Ernst Wendland. 2002. "'How to Answer a Fool': The Wisdom of Rhetoric and the Rhetoric of Wisdom in Proverbs 26:1-12, with Special Reference to Bible Translation." Old Testament Essays 15/2:504-538. In an analysis of the rhetorical structure and style of this Proverbs passage, W. explores the double challenge of understanding wisdom literature in its sociocultural context, and conveying the import of its discourse to a modern audience in its own sociocultural context, specifically, in a translation into the Chichewa language and poetic tradition.

Carmel McCarthy. 2002. "Masoretic Undertones in the Song of Moses." Proceedings of the Irish Biblical Association 25:29-44. There were very specific rabbinic and later medieval traditions for copying the Song of Moses (Deut 32.1-43) in 84 lines. On the other hand, at an earlier phase of its textual transmission, there were interventions that sought to make the text conform to the norms of orthodoxy and midrashic hermeneutics, both at the consonantal level and later at the level of accentuation.


Handbook of Early Christianity: Social Science Approaches. 2002. A. Blasi, J. Duhaim, and P.-A. Turcotte, eds. AltaMira. A wide-ranging collection of 27 essays providing background on the application of social scientific approaches to the study of the NT and Early Christianity. Includes E. Wendland on rhetorical analysis of NT texts.

New Testament Writers and the Old Testament: An Introduction. 2002. J. Court, ed. SPCK. Supplies a list of OT quotations in the NT, and a reverse list of NT passages containing OT quotations, as well as chapters on the use of quotations by specific NT writers.

Byron R. McCane. 2003. Roll Back the Stone: Death and Burial in the World of Jesus. Trinity Press International. M. uses the results of archeological field work to help describe characteristics of Jewish, Christian, and pagan burial practices between 63 BCE and
135 CE.

R. Timothy McLay. 2003. The Use of the Septuagint in New Testament Research. Eerdmans. In this book-length treatment (cf. article noted in TT 54), M. explores the extent of the LXX's impact on the text and theology of the NT by analyzing NT citations, and offers basic principles for bridging the research gap between the two texts.

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Translation, Linguistics

Crosscultural Transgressions: Research Models in Translation Studies II: Historical and Ideological Issues. 2002. T. Hermans, ed. St. Jerome. A companion volume, Intercultural Faultlines: Research Models in Translation Studies I: Textual and Cognitive Aspects, M. Olohan, ed., was published in 2000. The two volumes present a picture of the discipline of Translation Studies. Contributions assess the strengths and weaknesses of different models, discussing difficulties of and methods for collecting and analyzing data in specific areas such as dialogue interpreting and historical research, and raising the overall question of ethics in investigating cross-cultural communication. A number of individual case studies are also presented in detail, focusing on issues of methodology.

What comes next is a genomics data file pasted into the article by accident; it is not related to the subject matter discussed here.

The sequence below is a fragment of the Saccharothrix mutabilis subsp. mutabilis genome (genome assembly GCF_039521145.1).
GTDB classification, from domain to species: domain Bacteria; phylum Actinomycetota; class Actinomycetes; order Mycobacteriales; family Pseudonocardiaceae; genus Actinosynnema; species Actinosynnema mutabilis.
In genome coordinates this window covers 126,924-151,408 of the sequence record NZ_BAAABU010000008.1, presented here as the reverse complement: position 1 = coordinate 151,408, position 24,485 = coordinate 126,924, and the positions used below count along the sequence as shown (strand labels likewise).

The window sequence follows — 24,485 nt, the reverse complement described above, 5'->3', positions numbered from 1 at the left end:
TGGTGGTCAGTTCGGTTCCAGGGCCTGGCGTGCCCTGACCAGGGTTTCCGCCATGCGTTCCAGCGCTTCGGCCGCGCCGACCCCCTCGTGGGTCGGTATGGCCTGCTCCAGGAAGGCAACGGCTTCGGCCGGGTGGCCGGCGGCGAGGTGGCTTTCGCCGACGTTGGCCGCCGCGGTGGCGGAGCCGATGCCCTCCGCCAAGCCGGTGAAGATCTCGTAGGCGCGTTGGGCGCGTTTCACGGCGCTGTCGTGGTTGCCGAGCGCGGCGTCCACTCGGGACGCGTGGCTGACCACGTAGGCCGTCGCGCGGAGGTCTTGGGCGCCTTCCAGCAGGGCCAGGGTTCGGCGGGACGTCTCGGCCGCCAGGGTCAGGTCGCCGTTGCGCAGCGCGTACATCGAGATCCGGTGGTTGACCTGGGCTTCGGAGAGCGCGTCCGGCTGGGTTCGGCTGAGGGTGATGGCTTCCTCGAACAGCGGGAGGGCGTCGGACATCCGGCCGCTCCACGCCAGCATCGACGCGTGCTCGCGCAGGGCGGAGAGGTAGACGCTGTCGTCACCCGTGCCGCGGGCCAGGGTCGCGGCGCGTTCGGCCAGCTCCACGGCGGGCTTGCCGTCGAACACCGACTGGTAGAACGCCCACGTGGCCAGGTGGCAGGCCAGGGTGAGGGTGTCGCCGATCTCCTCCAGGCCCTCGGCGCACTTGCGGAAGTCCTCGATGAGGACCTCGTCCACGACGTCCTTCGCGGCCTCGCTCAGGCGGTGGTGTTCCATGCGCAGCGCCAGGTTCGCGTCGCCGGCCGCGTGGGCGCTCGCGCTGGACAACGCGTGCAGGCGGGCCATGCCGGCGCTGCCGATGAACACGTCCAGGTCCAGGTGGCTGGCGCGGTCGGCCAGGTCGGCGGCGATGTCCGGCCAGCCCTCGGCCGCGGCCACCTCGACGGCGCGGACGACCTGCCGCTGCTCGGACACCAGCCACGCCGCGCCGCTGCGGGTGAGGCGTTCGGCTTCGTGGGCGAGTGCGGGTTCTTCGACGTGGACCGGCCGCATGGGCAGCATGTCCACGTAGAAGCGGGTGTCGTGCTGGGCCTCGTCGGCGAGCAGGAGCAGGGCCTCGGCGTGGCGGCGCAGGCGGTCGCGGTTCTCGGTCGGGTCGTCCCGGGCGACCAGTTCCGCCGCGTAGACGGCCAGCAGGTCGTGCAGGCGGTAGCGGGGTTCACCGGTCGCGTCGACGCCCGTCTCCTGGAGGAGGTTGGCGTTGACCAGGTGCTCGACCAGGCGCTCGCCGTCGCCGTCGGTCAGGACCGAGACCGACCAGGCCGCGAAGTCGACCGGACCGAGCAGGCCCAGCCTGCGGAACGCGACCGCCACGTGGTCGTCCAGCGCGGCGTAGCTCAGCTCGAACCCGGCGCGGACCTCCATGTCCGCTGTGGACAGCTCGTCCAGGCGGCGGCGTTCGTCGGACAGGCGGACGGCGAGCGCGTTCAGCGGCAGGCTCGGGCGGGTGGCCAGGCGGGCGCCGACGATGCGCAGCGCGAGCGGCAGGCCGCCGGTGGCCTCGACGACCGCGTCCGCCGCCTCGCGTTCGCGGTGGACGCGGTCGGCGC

Translation Studies: Perspectives on an Emerging Discipline. 2002. A. Riccardi, ed. Cambridge University Press. 13 essays provide a range of perspectives on the state of the art in TS. Some titles: "Translation as interpretation," A. Bühler; "Translation and interpretation," A. Riccardi; "Universality versus culture specificity in translation," J. House; "Translation and linguistics: what does the future hold?" K. Malmkjær; "Text linguistics and literary translation," L. Merlini Barbaresi; "The difference that translation makes: the translator's unconscious," L. Venuti.

Jeremy Munday. 2001. Introducing Translation Studies: Theories and Applications. Routledge. An introductory textbook providing an overview of the key issues in and contributions to translation theory. A wide variety of text types is analyzed, including a tourist brochure, a children's cookbook, a Harry Potter novel, the Bible, literary reviews, a technical text, and a football report. Some chapter titles: Equivalence and equivalent effect; The translation shift approach; Functional theories of translation; Discourse and register analysis approaches; Systems theories; Varieties of cultural studies; Translating the foreign: the (in)visibility of translation; Philosophical theories of translation.